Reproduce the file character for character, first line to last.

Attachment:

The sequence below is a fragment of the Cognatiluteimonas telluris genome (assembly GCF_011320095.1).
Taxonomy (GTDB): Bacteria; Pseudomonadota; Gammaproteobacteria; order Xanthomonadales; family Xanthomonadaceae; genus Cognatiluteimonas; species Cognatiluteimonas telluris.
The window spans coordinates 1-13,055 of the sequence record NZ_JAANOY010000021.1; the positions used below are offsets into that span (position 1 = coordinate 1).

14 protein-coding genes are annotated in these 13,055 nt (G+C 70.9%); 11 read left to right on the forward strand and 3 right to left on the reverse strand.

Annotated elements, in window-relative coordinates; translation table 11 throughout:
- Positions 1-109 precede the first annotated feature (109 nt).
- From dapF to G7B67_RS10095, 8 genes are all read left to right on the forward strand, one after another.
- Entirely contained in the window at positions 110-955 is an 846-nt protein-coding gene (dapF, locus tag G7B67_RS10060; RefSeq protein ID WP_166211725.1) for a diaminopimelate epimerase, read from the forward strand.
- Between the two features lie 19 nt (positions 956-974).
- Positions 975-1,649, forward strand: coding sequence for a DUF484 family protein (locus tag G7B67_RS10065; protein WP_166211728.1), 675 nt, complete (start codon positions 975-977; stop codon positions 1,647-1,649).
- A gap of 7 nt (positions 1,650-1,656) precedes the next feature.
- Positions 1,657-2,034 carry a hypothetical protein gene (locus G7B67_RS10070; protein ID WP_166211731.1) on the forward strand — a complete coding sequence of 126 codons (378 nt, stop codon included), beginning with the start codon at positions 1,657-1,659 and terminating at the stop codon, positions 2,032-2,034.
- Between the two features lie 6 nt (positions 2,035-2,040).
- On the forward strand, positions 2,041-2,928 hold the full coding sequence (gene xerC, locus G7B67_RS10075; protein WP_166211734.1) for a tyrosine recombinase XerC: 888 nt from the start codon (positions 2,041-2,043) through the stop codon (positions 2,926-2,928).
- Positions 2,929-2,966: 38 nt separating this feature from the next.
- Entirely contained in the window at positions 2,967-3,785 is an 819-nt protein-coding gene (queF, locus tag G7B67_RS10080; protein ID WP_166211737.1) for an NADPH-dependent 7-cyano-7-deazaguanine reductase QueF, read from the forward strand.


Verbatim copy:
The sequence below is a fragment of the Cognatiluteimonas telluris genome (assembly GCF_011320095.1).
Taxonomy (GTDB): Bacteria; Pseudomonadota; Gammaproteobacteria; order Xanthomonadales; family Xanthomonadaceae; genus Cognatiluteimonas; species Cognatiluteimonas telluris.
The window spans coordinates 1-13,055 of the sequence record NZ_JAANOY010000021.1; the positions used below are offsets into that span (position 1 = coordinate 1).

14 protein-coding genes are annotated in these 13,055 nt (G+C 70.9%); 11 read left to right on the forward strand and 3 right to left on the reverse strand.

Annotated elements, in window-relative coordinates; translation table 11 throughout:
- Positions 1-109 precede the first annotated feature (109 nt).
- From dapF to G7B67_RS10095, 8 genes are all read left to right on the forward strand, one after another.
- Entirely contained in the window at positions 110-955 is an 846-nt protein-coding gene (dapF, locus tag G7B67_RS10060; RefSeq protein ID WP_166211725.1) for a diaminopimelate epimerase, read from the forward strand.
- Between the two features lie 19 nt (positions 956-974).
- Positions 975-1,649, forward strand: coding sequence for a DUF484 family protein (locus tag G7B67_RS10065; protein WP_166211728.1), 675 nt, complete (start codon positions 975-977; stop codon positions 1,647-1,649).
- A gap of 7 nt (positions 1,650-1,656) precedes the next feature.
- Positions 1,657-2,034 carry a hypothetical protein gene (locus G7B67_RS10070; protein ID WP_166211731.1) on the forward strand — a complete coding sequence of 126 codons (378 nt, stop codon included), beginning with the start codon at positions 1,657-1,659 and terminating at the stop codon, positions 2,032-2,034.
- Between the two features lie 6 nt (positions 2,035-2,040).
- On the forward strand, positions 2,041-2,928 hold the full coding sequence (gene xerC, locus G7B67_RS10075; protein WP_166211734.1) for a tyrosine recombinase XerC: 888 nt from the start codon (positions 2,041-2,043) through the stop codon (positions 2,926-2,928).
- Positions 2,929-2,966: 38 nt separating this feature from the next.
- Entirely contained in the window at positions 2,967-3,785 is an 819-nt protein-coding gene (queF, locus tag G7B67_RS10080; protein ID WP_166211737.1) for an NADPH-dependent 7-cyano-7-deazaguanine reductase QueF, read from the forward strand.